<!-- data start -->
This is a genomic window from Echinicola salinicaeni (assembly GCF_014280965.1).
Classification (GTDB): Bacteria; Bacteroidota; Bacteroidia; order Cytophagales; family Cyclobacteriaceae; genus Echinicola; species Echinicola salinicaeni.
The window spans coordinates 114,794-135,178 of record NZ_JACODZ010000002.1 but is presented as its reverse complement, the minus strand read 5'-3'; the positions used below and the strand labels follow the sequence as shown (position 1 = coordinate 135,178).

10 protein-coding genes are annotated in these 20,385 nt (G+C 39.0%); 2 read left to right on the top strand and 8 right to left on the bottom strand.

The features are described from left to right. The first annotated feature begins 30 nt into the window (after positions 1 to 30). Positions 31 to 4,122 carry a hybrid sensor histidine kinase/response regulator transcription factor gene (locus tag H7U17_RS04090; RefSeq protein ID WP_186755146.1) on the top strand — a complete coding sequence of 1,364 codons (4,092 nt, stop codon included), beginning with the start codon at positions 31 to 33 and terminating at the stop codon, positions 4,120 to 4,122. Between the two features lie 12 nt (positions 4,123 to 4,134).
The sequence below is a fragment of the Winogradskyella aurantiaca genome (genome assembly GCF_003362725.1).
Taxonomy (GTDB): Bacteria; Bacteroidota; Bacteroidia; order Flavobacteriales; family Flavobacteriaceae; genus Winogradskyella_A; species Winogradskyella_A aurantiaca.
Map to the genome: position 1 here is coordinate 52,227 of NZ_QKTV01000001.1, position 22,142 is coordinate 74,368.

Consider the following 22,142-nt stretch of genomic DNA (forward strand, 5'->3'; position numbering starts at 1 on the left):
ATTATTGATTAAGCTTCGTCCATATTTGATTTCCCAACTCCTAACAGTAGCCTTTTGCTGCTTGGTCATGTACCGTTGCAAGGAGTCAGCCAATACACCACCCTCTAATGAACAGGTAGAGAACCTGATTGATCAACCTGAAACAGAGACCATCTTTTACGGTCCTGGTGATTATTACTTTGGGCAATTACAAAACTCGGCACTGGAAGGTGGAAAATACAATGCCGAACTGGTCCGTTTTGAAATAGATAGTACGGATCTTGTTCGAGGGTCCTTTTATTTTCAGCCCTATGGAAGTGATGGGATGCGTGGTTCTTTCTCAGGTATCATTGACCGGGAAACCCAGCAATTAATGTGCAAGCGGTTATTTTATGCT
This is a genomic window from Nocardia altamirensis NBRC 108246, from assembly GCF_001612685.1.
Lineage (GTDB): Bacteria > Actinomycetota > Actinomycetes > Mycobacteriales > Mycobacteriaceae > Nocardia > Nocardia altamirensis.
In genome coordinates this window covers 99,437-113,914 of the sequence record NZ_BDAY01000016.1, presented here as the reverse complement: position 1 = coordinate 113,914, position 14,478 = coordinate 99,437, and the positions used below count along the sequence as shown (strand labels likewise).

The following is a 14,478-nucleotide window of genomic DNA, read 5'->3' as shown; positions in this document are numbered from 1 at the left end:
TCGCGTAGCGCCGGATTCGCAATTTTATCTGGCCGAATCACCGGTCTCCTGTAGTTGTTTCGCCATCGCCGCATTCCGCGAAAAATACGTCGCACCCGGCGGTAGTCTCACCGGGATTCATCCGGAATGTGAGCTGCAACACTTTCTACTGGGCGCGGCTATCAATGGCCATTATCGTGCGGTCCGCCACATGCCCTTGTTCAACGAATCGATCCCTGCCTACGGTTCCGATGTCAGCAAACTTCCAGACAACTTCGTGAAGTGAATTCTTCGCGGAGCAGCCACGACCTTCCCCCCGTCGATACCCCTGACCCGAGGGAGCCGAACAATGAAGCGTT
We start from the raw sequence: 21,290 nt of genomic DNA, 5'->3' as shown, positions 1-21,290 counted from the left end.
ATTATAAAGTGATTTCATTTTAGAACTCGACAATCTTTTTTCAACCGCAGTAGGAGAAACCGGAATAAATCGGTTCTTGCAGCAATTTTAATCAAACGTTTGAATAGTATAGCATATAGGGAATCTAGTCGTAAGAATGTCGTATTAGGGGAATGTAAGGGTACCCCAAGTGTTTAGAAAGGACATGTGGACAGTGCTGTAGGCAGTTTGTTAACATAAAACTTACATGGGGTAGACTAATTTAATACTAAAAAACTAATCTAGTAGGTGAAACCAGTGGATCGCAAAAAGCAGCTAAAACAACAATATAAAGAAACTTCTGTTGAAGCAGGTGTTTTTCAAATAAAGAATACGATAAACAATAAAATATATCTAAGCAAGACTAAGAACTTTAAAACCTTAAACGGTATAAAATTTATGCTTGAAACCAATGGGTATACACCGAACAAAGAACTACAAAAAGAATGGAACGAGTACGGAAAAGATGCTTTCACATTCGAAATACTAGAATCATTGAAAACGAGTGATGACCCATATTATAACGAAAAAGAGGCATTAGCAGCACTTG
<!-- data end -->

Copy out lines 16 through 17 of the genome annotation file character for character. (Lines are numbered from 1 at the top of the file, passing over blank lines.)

We start from the raw sequence: 21,290 nt of genomic DNA, 5'->3' as shown, positions 1-21,290 counted from the left end.
ATTATAAAGTGATTTCATTTTAGAACTCGACAATCTTTTTTCAACCGCAGTAGGAGAAACCGGAATAAATCGGTTCTTGCAGCAATTTTAATCAAACGTTTGAATAGTATAGCATATAGGGAATCTAGTCGTAAGAATGTCGTATTAGGGGAATGTAAGGGTACCCCAAGTGTTTAGAAAGGACATGTGGACAGTGCTGTAGGCAGTTTGTTAACATAAAACTTACATGGGGTAGACTAATTTAATACTAAAAAACTAATCTAGTAGGTGAAACCAGTGGATCGCAAAAAGCAGCTAAAACAACAATATAAAGAAACTTCTGTTGAAGCAGGTGTTTTTCAAATAAAGAATACGATAAACAATAAAATATATCTAAGCAAGACTAAGAACTTTAAAACCTTAAACGGTATAAAATTTATGCTTGAAACCAATGGGTATACACCGAACAAAGAACTACAAAAAGAATGGAACGAGTACGGAAAAGATGCTTTCACATTCGAAATACTAGAATCATTGAAAACGAGTGATGACCCATATTATAACGAAAAAGAGGCATTAGCAGCACTTG